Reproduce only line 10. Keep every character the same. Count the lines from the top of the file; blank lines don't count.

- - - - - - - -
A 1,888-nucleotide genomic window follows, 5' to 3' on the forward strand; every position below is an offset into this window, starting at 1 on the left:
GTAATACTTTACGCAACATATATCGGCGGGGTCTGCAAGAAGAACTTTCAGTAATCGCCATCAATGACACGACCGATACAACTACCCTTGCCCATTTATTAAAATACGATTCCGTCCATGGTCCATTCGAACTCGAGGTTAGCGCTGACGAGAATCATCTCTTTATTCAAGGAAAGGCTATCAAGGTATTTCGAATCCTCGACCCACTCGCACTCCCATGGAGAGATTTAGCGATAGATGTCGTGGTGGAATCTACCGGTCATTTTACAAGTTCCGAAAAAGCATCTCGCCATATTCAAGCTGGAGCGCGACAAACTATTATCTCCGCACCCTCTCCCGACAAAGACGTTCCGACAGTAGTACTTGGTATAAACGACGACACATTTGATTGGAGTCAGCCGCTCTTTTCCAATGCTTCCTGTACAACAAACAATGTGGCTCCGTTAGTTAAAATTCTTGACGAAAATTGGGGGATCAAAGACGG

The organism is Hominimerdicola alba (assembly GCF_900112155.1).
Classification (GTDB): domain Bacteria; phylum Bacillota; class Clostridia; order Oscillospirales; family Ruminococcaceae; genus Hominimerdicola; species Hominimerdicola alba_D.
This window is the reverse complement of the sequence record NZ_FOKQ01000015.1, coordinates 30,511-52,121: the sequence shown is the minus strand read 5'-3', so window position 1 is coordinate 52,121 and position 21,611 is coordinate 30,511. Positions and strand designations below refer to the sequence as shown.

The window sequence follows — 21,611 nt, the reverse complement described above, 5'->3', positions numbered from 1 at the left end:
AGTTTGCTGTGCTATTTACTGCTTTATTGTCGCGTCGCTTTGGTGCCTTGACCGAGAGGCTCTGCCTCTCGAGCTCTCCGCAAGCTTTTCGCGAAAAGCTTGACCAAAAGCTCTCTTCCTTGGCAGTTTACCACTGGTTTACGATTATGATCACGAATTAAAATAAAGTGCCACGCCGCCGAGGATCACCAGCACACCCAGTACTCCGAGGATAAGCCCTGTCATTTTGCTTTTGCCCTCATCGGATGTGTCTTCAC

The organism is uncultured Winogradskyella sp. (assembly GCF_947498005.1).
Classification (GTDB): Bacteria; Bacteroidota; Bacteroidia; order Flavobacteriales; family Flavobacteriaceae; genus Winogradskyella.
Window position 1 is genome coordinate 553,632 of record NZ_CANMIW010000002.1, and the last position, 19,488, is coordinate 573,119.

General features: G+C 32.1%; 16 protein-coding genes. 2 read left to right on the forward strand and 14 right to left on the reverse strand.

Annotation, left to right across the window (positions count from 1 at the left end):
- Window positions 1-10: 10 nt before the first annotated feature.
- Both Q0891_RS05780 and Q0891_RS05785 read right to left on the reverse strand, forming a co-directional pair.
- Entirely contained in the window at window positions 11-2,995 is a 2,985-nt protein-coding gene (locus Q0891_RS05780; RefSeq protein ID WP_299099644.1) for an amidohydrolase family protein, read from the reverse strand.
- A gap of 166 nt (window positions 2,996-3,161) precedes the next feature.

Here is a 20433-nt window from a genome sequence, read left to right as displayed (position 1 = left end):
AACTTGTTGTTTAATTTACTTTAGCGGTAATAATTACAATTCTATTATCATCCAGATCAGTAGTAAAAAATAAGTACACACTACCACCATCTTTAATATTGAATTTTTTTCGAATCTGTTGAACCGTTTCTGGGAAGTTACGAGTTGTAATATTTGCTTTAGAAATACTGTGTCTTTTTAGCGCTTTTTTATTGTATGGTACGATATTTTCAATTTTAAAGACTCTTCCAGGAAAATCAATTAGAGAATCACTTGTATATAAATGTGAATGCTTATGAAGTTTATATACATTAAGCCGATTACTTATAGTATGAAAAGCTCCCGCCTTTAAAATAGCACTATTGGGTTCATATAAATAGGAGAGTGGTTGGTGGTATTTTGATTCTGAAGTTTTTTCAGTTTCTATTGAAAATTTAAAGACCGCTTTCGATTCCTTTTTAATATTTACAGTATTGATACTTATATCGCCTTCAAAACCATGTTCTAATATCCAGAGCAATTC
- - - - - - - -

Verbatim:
Window position 1 is genome coordinate 553,632 of record NZ_CANMIW010000002.1, and the last position, 19,488, is coordinate 573,119.